By Vatican News
The last official execution in the Central African Republic took place in 1981.
In the intervening period, the justice system has no longer requested the death penalty against a convicted person, though the possibility of capital punishment remained.
This is no longer the case after the lower house of parliament voted by acclamation on Friday to abolish the death penalty. Chad did so in 2020, and Sierra Leone in 2021.
The mainly symbolic measure is unlikely to fundamentally change the security situation in the country, which is plagued by violence and fighting between rebel groups and the national army, supported by Russian mercenaries. But human rights defenders claim the abolition of the death penalty is a positive signal.
Church’s opposition to the death penalty
The Catechism of the Catholic Church, since the reform instituted by Pope Francis in 2018, condemns the use of the death penalty.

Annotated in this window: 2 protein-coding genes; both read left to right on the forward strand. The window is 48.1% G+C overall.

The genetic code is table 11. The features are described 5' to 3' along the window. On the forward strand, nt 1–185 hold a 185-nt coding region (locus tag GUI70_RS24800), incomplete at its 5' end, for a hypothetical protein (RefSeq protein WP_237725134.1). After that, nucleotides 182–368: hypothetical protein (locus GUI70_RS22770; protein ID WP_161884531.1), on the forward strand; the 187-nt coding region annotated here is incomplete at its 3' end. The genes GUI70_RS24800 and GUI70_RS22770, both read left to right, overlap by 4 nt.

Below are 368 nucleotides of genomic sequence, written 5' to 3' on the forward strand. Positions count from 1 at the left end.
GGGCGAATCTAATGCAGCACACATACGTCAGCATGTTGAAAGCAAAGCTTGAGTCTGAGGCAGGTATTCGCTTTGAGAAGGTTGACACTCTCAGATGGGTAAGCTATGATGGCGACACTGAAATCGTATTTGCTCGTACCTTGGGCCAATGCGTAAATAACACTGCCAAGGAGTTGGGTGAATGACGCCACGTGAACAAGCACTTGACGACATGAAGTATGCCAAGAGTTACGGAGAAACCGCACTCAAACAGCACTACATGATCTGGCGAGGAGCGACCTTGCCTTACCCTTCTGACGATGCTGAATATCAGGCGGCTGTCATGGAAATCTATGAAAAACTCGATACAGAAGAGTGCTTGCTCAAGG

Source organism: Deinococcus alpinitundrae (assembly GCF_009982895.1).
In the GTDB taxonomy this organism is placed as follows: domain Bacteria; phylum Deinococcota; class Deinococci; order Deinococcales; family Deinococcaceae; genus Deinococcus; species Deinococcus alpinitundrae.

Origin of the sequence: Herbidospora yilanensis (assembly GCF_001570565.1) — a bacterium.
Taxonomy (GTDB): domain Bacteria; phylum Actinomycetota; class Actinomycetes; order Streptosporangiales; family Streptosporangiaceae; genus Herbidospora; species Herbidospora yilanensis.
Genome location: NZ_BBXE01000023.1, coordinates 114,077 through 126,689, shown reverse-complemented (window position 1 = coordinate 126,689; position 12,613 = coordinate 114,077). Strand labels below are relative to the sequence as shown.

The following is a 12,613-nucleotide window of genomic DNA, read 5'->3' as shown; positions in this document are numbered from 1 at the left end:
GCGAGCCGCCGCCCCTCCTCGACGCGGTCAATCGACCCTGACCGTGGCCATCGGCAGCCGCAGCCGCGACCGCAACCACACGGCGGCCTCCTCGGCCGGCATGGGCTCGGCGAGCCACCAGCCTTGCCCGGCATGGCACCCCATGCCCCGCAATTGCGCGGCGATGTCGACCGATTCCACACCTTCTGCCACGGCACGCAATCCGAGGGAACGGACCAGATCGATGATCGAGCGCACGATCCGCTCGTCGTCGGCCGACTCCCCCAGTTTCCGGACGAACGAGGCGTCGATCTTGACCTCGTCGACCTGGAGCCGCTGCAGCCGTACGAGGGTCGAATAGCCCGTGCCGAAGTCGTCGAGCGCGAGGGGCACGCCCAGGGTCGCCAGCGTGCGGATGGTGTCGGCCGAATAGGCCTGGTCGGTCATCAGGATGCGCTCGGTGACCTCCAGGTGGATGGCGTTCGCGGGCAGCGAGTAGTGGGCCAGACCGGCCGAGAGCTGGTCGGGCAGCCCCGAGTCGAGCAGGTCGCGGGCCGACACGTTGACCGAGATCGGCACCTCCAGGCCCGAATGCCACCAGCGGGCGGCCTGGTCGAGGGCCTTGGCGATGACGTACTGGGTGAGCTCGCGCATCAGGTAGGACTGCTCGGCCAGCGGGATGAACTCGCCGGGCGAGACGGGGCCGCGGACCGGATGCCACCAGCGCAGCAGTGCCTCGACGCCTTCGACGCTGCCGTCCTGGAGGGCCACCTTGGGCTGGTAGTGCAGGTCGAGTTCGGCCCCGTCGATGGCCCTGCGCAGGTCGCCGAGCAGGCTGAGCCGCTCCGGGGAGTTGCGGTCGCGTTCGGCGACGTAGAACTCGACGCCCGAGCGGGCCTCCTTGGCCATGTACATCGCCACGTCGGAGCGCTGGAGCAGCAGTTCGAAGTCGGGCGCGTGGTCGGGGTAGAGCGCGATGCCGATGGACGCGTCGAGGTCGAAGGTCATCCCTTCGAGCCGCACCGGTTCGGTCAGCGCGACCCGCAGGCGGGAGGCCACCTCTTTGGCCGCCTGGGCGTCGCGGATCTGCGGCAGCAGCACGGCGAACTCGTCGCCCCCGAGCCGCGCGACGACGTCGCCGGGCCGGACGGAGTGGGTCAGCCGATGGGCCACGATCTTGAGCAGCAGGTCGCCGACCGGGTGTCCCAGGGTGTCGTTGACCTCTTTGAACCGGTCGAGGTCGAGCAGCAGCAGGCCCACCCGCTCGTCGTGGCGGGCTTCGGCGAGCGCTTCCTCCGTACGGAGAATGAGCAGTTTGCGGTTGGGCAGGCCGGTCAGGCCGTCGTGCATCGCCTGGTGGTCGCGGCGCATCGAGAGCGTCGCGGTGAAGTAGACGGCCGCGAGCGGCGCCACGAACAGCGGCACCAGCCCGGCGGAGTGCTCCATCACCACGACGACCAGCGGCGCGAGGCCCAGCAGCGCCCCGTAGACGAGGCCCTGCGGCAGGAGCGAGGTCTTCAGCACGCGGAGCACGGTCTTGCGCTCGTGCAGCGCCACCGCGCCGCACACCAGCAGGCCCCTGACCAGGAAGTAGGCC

It states that “the death penalty is inadmissible because it is an attack on the inviolability and dignity of the person”, even in the case of a very serious crime.
At the same time, “more effective systems of detention have been developed, which ensure the due protection of citizens but, at the same time, do not definitively deprive the guilty of the possibility of redemption.”
This new formulation regarding the death penalty, approved by Pope Francis, came into effect on 1 August 2018.
The Catechism thus urges the Church to “work with determination for the abolition [of the death penalty] worldwide.”